All Politics are Local or relational....

Today, I will walk into an Elementary School and color in some circles in an attempt to actively participate in a right that has been hard to come by for some, if not all of us. This year is different though. This year I will be voting, not for who I think is best, or who I feel will lead better, but instead, I will be setting aside my fishing pole and pick up my wife's, casting it into the deep muddy waters of the political ocean.

Why people vote the way they do is as varied as the different species of fish. Some don't vote at all. The first time I voted, was for Clinton. He went on the tonight show and played a sax. He was hip. I was young. I didn't vote for him a second time.

I went from a bleeding heart liberal to, what some might classify, as a hard core conservative. When I met my wife, I didn't ask about her politics. In fact, when I met her, we didn't even speak the same language. She referred to me as "Guapo", which I obviously understood to mean she thought I looked like the guy from The Three Amigos movie, "El Guapo". Turns out that's not what that meant.

Why am I bringing this up? Why am I voting for who my wife likes? I'm getting to that. The first time we ever spoke about politics, it turned into an epic battle of words and misunderstandings. Imagine some of these threads here, only with real people and half of it in Spanish. (It was where I learned that Tonto wasn't an Indian sidekick to the Lone Ranger.)

We've learned since then how to navigate the political waters of our opinions carefully. We both think we're right most of the time. To be honest, she has been right a time or two.

Which brings me here. I wouldn't classify my wife as a bleeding heart liberal. She would be a liberal conservative, if I had to stick a tag on her. We agree on some things and heartily disagree about others. What I will tell you is, she is the strongest woman I've ever known. She came to this country alone in 95, leaving behind a child, a mother and a life of promised perpetual poverty. (Don't discuss poverty in America with her, she will tell you that no one in America is poor and then she will tell you why)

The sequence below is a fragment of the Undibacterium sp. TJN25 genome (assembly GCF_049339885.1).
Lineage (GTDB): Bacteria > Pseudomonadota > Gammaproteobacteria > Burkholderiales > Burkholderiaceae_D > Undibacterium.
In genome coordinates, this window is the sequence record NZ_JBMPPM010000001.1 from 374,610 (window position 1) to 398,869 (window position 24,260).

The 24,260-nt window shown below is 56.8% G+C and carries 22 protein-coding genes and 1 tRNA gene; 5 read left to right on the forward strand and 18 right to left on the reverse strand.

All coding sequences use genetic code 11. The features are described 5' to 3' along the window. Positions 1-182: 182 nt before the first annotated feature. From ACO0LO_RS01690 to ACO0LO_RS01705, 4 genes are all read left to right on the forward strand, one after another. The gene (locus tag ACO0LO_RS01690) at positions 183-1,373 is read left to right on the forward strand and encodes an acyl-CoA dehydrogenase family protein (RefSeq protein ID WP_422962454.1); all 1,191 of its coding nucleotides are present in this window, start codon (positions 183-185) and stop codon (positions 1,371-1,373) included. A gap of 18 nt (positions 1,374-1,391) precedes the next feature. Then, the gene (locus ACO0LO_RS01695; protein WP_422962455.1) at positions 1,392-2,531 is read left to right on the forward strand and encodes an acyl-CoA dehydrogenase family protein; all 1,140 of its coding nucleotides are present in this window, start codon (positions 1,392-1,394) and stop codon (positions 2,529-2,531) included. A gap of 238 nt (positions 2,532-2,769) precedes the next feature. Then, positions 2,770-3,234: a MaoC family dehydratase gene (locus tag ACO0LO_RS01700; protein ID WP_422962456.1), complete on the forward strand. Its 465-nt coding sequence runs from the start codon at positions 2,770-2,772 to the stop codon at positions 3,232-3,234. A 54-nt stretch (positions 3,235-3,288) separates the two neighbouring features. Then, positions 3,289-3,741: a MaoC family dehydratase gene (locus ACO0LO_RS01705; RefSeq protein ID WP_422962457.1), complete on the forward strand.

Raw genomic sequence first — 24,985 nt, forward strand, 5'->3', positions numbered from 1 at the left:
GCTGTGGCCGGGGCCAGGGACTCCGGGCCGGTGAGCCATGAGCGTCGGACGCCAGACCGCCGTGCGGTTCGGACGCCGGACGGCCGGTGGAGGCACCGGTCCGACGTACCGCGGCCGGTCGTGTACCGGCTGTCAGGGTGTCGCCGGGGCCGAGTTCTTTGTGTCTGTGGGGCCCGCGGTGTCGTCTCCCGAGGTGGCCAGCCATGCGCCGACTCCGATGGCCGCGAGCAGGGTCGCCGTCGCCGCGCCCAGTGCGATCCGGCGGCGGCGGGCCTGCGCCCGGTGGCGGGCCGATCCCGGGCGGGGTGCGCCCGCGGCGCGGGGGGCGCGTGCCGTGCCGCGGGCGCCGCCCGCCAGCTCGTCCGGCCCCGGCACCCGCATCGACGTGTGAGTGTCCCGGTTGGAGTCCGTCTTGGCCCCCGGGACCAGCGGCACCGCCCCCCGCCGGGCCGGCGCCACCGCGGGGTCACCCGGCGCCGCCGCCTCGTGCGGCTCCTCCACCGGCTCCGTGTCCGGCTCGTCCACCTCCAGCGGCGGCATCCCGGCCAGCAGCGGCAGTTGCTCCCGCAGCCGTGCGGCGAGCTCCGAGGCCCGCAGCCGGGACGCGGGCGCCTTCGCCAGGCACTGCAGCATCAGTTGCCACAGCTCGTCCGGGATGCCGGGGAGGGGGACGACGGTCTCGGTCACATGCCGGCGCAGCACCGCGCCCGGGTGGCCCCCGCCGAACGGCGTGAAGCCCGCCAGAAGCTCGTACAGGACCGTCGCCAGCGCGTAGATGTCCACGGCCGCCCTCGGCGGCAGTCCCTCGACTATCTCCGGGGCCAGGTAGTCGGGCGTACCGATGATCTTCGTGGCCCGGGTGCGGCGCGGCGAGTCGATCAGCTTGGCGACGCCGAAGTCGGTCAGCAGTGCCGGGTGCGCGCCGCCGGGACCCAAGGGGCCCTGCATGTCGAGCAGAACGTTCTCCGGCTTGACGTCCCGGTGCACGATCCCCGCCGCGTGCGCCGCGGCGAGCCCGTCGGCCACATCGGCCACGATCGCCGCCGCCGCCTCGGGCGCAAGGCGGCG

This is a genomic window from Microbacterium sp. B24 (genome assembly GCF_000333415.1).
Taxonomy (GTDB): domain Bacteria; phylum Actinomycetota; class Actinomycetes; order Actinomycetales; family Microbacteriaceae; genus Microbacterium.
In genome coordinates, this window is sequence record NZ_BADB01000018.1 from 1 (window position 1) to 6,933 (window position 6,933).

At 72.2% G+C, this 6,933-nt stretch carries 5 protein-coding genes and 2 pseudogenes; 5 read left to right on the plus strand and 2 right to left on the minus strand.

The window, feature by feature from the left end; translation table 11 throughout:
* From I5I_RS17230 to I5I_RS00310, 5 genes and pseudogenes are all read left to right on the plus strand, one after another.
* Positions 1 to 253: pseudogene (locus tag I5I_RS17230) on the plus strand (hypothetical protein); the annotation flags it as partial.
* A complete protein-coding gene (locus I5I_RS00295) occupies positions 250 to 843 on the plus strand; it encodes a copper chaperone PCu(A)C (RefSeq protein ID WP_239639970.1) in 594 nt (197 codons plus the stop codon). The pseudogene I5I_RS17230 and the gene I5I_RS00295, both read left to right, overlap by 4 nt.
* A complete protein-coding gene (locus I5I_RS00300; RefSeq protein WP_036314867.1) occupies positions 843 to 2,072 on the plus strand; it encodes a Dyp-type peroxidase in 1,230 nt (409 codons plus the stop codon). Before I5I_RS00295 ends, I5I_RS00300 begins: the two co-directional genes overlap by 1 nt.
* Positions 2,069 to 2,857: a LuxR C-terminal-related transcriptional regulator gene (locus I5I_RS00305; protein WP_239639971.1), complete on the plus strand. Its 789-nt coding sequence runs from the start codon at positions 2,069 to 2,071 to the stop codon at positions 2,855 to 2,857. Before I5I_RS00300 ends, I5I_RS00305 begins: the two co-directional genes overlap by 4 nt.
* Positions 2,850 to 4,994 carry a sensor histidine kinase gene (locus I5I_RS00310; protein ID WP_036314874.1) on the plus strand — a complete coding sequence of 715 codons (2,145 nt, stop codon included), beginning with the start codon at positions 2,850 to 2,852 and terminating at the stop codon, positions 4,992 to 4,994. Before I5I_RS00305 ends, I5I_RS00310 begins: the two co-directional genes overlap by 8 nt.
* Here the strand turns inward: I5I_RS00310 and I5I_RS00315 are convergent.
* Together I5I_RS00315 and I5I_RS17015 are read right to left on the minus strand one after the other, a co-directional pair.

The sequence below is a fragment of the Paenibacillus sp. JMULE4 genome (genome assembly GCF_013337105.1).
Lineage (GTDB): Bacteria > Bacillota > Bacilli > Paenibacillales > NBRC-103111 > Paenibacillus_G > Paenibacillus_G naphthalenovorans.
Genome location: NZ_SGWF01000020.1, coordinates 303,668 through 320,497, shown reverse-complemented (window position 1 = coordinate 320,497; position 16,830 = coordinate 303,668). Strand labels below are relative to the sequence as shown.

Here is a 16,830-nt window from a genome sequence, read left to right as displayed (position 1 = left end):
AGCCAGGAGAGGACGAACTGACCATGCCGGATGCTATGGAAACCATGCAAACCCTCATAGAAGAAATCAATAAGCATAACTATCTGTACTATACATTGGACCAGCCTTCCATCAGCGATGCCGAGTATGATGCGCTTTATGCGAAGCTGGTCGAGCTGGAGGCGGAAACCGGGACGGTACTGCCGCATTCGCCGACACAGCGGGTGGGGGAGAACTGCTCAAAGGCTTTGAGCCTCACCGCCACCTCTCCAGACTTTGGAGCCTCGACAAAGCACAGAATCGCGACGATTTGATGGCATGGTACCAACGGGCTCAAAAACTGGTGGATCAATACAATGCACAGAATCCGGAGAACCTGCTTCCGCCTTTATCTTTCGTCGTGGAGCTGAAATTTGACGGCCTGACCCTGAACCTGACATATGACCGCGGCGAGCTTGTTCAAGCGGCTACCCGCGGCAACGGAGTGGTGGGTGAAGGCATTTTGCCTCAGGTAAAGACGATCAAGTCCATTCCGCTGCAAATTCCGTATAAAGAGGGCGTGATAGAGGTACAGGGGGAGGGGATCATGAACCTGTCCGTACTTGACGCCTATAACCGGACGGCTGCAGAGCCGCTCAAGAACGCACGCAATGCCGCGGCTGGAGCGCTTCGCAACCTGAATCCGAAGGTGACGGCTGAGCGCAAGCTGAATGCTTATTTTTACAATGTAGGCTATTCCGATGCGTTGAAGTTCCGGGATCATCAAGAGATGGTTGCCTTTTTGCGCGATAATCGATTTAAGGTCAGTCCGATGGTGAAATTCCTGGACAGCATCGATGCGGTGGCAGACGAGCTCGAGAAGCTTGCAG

She walked across the border, by herself, into Nogales, Arizona and then made her way to New Mexico, because it was the Nuevo Mexico. She found a job, that by our standards paid little, but was more than she had ever seen before in her life. She paid taxes. She sent most of it home to her mother and daughter and still managed to fulfill her need for the latest fashions. Had a son, and never once did he ever want for anything.

She stayed within the Mexican community mostly, her comfort zone, and never took the time to learn English except more than a few words here and there. Until she met me. When she met me, she says, my blues eyes made her realize she needed to learn. (I have that effect on people) She did. In less than a year, we were having conversations in English. (I'm still learning Spanish and can barely follow a conversation in it)

Some of the Mexican men she works with gives her a hard time for marrying a gringo. She betrayed La Raza, they say. She smiles, her beautiful smile, and metaphorically gives them the bird. She's not one to take crap from anyone.

She has some strong views about the would-be-governors and how, whichever one gets into office today, will effect immigration. An issue that has caused her more stress than any other thing in her life. In a few years she will get the opportunity to apply for citizenship. When she does, she will use the right to vote with more vigor and passion than any one of us who was born here and has taken it for granted.

I disagree with how she thinks this election should go, but think she has earned the right to have her voice heard. Our political opinions may not always match up, but there is no opinion I value more, than my wife's.

So today, at the very least, her voice will be heard.

Mine will be heard in 2012. :)

Vote today. I dare you.

Views: 56

Comment by cathyray on November 2, 2010 at 8:01pm
Ahhhhh, I love a great love story.
Comment by cc on November 2, 2010 at 8:22pm
Granjero, thanks so much for telling this story so well. Brava to your wife and bravo to you for good give and take!
Comment by Granjero on November 3, 2010 at 6:16am
Thanks Ya'll.

Ramon, if I did have a message, it was more along the lines of I love and respect my wife more than the political climate.
Comment by JeSais on November 3, 2010 at 9:05am
that was beautiful, and made me teary too....
Comment by Granjero on November 10, 2010 at 1:38pm
Ben, I'm not sure, in fact I'm positive, that my knowledge of immigration and all that it entails, is limited to the emotional and relies very little on the nuances of the political side. I did read recently, that immigration law is second only to Tax law in its intricacies and complicated nature.

I did attend my sister-in-laws swearing in ceremony as an American citizen this past week. I'm of the opinion that if most Americans had to learn and go through what immigrants do, there would be a lot less Americans and those that were here would have a very real working knowledge of what this country is about and maybe appreciate what they have a bit more.


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